- When you send a press release to a journalist or news publication, you need to bear in mind that they have a whole pile to sift through.
- You have just a few seconds to grab their attention before they move on. How will you capture their attention and demonstrate your story is newsworthy?
- To write a great press release that journos will actually read, there are four best practices to follow. Keep reading to learn more.
Imagine this – you have a job that you love. It’s high pressure – but then your boss says you need to take on the work of five others with no extra pay.
You need to read every email you get, even though you’re bombarded with triviality, irrelevance and nonsense. But when times are lean, you need to read these emails to create some output for your company.
Welcome to the world of a journalist in 2021.
Journalists have little, if any, time to read press releases that don’t add to their bottom line and their publication’s audience.
Yes, journalism is about informing the public. It’s more so about attracting eyes and clicks.
So how can you write a press release that a journalist will read and hopefully run?
Press Release Best Practices
In order to write a great press release that journalists will actually read, it's important to follow these best practices:
- Is your press release a real “Man Bites Dog” story?
- Does your press release sum up the main points in the first few sentences?
- Are you sending it to the right people?
- Could a journalist theoretically “rip and read” the release?
1. Is your press release a real “Man Bites Dog” story?
This is a crucial factor. Is your press release even newsworthy? The news is preoccupied with unusual or novel events. The media does not report on the spike in influenza cases every year around winter – but they did cover (and still cover) a novel coronavirus. Emphasis is on the novel aspect.
For example, I sent out a press release for a business telling local newspapers about their launch. Nothing interesting there. The business itself were making biscuits and cakes for dogs – now that’s new. It was a big human-interest piece and made the front page of that week’s edition.
So, ask yourself – is there a story in this?
You can test it by talking to non-industry contacts and telling them the story yourself. You can also test if there is a story – something with a defined beginning, middle and end.
If you get a reaction, you’re on to a winner. If not, stick to PPC or social media ads.
2. Does your press release sum up the main points in the first few sentences?
When writing your press release, you need to sum up the main points in the first few sentences – or even provide dot points underneath your headline. Just like the test above, it needs to hook them to read the finer details. Using the dog biscuit example:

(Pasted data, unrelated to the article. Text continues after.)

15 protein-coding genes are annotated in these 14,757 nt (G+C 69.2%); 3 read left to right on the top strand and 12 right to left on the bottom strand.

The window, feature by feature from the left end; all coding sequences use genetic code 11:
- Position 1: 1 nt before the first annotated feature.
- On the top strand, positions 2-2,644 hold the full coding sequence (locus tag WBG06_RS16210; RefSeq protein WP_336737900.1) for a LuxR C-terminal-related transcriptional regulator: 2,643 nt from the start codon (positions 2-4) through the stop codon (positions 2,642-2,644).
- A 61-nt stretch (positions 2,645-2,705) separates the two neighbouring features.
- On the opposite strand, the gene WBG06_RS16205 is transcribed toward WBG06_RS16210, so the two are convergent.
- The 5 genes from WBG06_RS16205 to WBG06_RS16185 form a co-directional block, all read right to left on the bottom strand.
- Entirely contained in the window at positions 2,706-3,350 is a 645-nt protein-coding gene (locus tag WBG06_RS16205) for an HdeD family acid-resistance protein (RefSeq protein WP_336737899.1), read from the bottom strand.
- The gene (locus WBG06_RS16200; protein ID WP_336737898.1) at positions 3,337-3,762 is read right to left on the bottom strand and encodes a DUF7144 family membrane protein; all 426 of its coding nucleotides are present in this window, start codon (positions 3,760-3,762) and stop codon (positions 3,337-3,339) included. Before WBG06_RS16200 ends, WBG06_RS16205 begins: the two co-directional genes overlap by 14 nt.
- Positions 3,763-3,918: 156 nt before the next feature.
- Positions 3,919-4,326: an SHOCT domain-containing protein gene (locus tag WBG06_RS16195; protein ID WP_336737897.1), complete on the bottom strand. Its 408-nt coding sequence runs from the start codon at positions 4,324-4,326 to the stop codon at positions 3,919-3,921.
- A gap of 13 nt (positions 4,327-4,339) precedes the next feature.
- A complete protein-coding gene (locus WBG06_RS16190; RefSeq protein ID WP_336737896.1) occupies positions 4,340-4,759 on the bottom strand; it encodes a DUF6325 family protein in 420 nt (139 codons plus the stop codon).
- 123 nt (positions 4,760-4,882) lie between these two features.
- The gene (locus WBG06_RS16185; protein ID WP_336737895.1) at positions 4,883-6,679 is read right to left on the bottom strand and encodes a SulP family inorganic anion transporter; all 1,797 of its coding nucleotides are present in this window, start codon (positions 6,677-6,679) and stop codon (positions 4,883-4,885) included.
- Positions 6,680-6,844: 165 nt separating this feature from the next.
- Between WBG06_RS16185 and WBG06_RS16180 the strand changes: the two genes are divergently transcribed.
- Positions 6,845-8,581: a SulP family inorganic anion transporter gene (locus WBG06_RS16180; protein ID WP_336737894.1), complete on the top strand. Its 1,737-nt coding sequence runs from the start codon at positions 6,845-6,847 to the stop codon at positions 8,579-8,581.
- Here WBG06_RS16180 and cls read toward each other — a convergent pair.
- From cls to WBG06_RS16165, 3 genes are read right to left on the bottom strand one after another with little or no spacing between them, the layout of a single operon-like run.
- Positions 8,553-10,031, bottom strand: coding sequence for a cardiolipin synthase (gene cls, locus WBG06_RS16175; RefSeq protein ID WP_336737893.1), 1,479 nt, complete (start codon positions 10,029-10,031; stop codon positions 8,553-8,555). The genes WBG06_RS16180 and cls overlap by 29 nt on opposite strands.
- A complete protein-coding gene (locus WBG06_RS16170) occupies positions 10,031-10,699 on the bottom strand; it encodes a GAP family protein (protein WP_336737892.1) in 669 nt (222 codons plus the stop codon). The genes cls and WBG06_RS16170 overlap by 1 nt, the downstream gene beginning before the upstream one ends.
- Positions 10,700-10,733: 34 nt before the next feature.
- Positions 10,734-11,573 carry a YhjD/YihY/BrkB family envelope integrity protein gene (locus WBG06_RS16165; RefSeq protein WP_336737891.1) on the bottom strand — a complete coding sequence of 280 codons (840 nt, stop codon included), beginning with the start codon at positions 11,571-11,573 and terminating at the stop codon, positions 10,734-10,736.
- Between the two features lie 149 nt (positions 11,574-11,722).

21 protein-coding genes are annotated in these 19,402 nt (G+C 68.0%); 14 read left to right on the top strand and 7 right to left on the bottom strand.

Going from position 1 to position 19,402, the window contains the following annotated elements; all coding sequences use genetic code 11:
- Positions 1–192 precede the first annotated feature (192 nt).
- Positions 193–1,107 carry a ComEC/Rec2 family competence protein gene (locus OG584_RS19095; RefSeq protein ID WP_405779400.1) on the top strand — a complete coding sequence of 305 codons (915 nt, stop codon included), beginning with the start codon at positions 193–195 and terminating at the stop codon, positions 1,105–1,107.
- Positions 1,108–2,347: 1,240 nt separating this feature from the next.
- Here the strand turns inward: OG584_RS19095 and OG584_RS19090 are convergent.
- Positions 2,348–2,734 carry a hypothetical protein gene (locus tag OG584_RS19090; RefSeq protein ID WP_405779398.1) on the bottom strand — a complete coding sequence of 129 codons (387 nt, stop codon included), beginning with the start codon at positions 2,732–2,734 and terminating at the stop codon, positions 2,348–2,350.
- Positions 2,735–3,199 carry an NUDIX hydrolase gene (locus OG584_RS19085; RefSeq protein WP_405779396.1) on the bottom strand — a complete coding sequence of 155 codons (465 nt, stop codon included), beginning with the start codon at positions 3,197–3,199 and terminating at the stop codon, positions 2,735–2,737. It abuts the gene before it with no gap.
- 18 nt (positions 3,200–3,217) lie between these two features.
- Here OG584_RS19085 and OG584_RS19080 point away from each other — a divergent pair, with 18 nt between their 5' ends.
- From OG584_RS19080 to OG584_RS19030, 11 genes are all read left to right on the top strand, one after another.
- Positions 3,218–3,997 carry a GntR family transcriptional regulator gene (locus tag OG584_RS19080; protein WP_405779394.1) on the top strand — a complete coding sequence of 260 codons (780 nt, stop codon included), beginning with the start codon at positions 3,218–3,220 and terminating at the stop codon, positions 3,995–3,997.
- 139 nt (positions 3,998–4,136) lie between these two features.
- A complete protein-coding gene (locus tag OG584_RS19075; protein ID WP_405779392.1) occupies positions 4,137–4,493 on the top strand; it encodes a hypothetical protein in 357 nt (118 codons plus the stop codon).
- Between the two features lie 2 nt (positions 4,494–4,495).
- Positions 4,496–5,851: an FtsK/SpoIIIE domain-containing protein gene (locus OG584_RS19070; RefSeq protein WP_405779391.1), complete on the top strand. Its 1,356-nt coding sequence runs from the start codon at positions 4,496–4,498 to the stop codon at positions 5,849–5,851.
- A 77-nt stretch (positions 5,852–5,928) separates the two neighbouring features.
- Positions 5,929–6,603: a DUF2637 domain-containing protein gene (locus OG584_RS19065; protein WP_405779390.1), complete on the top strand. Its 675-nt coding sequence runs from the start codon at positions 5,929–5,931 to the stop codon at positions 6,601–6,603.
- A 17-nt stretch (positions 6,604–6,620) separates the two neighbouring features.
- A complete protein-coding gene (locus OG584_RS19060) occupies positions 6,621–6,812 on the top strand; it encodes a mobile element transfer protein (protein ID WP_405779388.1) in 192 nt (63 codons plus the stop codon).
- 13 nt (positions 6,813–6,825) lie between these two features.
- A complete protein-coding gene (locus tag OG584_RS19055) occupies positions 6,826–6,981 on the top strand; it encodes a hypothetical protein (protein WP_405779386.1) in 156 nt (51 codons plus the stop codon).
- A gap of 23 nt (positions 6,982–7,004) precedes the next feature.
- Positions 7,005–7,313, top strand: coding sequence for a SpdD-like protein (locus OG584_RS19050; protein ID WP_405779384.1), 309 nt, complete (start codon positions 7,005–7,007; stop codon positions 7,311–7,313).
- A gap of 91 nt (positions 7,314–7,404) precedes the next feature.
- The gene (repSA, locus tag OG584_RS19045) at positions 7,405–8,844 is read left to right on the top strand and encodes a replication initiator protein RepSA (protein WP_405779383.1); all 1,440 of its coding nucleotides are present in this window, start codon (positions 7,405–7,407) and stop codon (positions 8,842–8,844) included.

Dogs Can Finally Have Their Cake and Eat It Too – Local Business Launches Birthday Cakes for Dogs
- Dogs (and their owners) can now special order birthday cakes - with candles!
- Biscuits, donuts, and other treats on display
- Made from doggy-friendly and organic ingredients
- Baked on location in Main Street of Town
NOTE: Since this is a human-interest story, the tone is lighter and more colloquial. Your press release may need to be more professional or simple, depending on where you’re pitching it.
3. Are you sending it to the right people?
One common mistake is sending a press release out to anyone and everyone and wondering why it’s never picked up. You need to research the publication you’re sending the release to; a press release about a new type of rope will not be picked up by a general metro newspaper (you can certainly try, but it would have to be some exciting rope.)
Understand the journalist’s beat or subject area and craft a release around those strengths. If you use a press release distribution service such as Medianet or Newsmaker, you need to target your release carefully. Sending repeat irrelevant releases to journalists will have you blocked and marked as spam.
The last thing you want to have is a bunch of journos at lunch giggling and remarking, “did you get a load of that dumb release about the stupid rope?”
4. Could a journalist theoretically “rip and read” the release?
Journalists are time poor and love it when copy literally falls across their lap. A “rip and read” release is an old radio journalism term. It’s when newsreaders would tear off copy or scripts from a direct wire service and read it unaltered, on air.
The aim is to write your release so much like a news article it only takes minor tweaking for the journalist to claim it as their own story. They may not even ask follow-up questions or clarify some iffy points. This is ideal; they don’t want to spend more time on something than they have to (even if you have given them a massive scoop.)
We’re all business owners – we know that time is money!
When writing your press release, remember:
- Is it “man bites dog?”
- Does it have a beginning, middle, and end?
- Have you summarised the main points?
- Are you sending it to the right people?
- Could it be turned into an article with little or changes?
Do you have any additional tips for writing great press releases? Share your thoughts below!
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